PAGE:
In another shameful episode of the Catholic League’s Bill Donohue apologism of sexual abuse in the Catholic Church, Donohue played down the crimes of a Catholic priest, who in August “pleaded guilty to four counts of producing child pornography and one count of attempting to produce child pornography using girls as young as 2 years old,” and the Bishop who was convicted yesterday of shielding the priest. “The case did not involve child sexual abuse—no child was ever abused, or touched, in any way by Father Sean Ratigan,” Donohue said. “Nor did this case involve child pornography.” Following Bishop Robert Finn’s conviction, Donohue claimed that the “chorus of condemnations targeting Bishop Finn” are “as unfair as they are contrived.”
Let’s get rid of some myths. Bishop Finn was not found guilty of a felony: he was found guilty of one misdemeanor, and innocent of another. The case did not involve child sexual abuse—no child was ever abused, or touched, in any way by Father Sean Ratigan. Nor did this case involve child pornography. Here’s what happened.
On December 16, 2010, a computer technician found crotch-shot pictures of children, fully clothed, on Ratigan’s computer; there was one that showed a girl’s genitals exposed. The next day Ratigan attempted suicide. The Vicar General, Msgr. Robert Murphy, without seeing the photos, contacted a police officer about this matter. The officer, after consulting with another cop, said a single photo of a non-sexual nature would not constitute pornography. After a few more of the same types of photos were found, an attorney rendered the same judgment: they were not pornographic.
Finn then asked a psychiatrist to evaluate Ratigan. The bishop was given the judgment of a professional: the priest was not a risk to children (he was diagnosed as suffering from depression). Finn then placed restrictions on Ratigan, which he broke. When it was found that Ratigan was again using a computer, upon examination more disturbing photos were found. Murphy then called the cops (Finn was out of town) and a week later Ratigan was arrested. Yesterday, Finn was found guilty of one misdemeanor of failing to report suspected child sexual abuse.
The Catholic League supports harsh penalties for child sexual abusers, and for those who cover it up. But it also supports equal justice for all, and given what we know of what is going on in many other communities, religious as well as secular, we find the chorus of condemnations targeting Bishop Finn to be as unfair as they are contrived.
As the New York Times reported, Father Ratigan “had taken hundreds of pornographic pictures of young girls,” including on the playground at the school which employed him and some of the photos even “show girls’ genitalia through their clothing.” The school’s principal sent the Bishop a letter noting that Ratigan “put a girl on his lap on a bus ride and encouraged children to reach into his pockets for candy, and that parents discovered girl’s underwear in a planter outside his house.”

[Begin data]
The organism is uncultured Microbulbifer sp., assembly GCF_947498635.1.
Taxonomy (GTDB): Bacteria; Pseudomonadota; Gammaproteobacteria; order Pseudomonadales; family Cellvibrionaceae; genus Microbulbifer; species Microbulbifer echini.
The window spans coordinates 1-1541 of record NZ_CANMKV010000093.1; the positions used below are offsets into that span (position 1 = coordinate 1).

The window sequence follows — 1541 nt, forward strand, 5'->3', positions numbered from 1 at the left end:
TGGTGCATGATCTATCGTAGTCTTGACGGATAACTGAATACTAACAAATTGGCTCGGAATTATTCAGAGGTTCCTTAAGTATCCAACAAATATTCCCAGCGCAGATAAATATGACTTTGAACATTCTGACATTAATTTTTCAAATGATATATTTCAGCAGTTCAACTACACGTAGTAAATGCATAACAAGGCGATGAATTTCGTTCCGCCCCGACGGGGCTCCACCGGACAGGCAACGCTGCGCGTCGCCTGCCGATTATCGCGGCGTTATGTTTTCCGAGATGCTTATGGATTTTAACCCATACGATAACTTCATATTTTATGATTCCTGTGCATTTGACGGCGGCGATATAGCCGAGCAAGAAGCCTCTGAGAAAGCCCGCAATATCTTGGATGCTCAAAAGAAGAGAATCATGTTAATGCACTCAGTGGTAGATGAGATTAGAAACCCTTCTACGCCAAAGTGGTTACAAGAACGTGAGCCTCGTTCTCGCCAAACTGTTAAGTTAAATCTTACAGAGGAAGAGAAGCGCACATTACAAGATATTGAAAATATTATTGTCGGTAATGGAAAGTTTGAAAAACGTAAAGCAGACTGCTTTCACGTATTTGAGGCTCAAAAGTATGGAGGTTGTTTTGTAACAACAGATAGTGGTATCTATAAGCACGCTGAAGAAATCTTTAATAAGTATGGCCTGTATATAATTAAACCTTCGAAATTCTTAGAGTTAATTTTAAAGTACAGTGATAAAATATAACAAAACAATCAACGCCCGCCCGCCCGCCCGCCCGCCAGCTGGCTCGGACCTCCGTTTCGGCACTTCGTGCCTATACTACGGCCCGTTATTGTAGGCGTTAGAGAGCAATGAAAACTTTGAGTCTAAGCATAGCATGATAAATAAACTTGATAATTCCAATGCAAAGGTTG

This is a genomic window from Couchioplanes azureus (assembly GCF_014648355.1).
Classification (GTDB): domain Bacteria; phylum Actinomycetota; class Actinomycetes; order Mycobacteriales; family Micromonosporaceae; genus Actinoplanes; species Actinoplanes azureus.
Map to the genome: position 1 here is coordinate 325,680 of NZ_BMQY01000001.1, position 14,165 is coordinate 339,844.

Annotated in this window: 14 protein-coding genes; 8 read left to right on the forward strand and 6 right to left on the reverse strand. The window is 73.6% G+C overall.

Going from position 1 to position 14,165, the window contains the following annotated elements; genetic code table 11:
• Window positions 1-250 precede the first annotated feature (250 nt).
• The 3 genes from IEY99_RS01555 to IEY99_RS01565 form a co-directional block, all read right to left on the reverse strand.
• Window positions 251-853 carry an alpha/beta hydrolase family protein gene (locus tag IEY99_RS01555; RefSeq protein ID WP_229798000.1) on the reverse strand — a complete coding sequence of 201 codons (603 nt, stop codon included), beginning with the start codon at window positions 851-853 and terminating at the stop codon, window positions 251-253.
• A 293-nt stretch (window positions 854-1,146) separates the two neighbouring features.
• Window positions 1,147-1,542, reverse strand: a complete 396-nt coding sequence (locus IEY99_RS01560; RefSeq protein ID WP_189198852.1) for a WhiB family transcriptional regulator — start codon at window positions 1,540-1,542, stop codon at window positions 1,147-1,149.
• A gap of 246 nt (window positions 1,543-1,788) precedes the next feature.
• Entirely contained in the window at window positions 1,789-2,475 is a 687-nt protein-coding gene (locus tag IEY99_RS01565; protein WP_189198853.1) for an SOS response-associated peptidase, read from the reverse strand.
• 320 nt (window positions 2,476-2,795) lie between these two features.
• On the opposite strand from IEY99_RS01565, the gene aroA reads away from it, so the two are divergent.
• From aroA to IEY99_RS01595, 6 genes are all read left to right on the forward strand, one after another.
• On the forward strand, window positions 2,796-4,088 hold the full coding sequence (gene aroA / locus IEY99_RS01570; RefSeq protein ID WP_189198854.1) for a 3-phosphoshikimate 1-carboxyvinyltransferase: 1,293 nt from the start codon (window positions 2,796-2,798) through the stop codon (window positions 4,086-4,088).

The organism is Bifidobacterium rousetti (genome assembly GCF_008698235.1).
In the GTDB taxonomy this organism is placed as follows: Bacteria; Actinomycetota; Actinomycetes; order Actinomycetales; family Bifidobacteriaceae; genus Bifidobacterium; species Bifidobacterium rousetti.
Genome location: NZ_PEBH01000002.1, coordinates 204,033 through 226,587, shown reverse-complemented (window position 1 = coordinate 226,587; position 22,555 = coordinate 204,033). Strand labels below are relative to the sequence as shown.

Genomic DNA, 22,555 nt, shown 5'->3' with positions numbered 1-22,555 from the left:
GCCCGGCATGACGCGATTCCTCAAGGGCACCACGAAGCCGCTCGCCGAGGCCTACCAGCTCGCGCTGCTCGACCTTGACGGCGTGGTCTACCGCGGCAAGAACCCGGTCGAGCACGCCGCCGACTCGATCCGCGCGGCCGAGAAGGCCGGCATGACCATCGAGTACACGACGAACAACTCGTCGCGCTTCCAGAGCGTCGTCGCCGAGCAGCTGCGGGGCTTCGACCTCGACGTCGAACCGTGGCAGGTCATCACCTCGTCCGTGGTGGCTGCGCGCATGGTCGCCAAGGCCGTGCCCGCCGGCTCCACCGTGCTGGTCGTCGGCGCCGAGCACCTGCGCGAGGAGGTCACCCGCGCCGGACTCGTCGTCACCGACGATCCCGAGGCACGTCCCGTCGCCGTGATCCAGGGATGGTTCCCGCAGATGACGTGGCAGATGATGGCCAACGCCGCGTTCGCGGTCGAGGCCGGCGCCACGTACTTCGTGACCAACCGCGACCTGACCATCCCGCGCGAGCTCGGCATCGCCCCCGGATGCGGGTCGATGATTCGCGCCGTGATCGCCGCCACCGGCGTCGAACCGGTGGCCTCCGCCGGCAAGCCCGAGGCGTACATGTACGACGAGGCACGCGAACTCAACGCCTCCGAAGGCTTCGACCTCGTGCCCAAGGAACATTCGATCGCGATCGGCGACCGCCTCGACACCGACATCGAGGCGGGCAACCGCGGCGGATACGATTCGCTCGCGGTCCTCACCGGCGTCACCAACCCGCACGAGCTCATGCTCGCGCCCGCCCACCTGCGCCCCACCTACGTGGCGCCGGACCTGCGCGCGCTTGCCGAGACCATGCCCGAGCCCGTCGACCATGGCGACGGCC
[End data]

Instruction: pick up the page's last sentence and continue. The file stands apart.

The case began when the Rev. Shawn Ratigan, a charismatic parish priest who had previously attracted attention for inappropriate behavior with children, took his laptop computer in for repairs in December 2010. A technician immediately told church officials that the laptop contained what appeared to be pornographic photographs of young girls’ genitals, naked and clothed.
Father Ratigan attempted suicide, survived and was sent for treatment. Bishop Finn reassigned him to live in a convent and ordered him stay away from children. But Father Ratigan continued to attend church events and take lewd pictures of girls for five more months, until church officials reported him in May 2011, without Bishop Finn’s approval. The bishop was found guilty on the charge relating only to that time period.
Father Ratigan pleaded guilty in August to federal child pornography charges, and is awaiting sentencing.
Ms. Peters Baker told the judge in opening arguments that Bishop Finn had been given ample warning that Father Ratigan was a danger to children. She said that the priest had even admitted to Bishop Finn that he had “a pornography problem.”
The prosecutor said: “Defendant Finn is the ultimate authority. The buck does stop with him.”
In May 2010, the principal of the Catholic elementary school where Father Ratigan was working sent a memo to the diocese raising alarm about the priest. The letter said that he had put a girl on his lap on a bus ride and encouraged children to reach into his pockets for candy, and that parents discovered girl’s underwear in a planter outside his house. Bishop Finn has said he did not read the letter until a year later.
The prosecutor said the photographs discovered on Father Ratigan’s laptop in December 2010 were “alarming photos,” among them a series taken on a playground in which the photographer moves in closer until the final shots show girls’ genitalia through their clothing. Confronted with the photographs, Father Ratigan tried to commit suicide, but survived and was briefly hospitalized.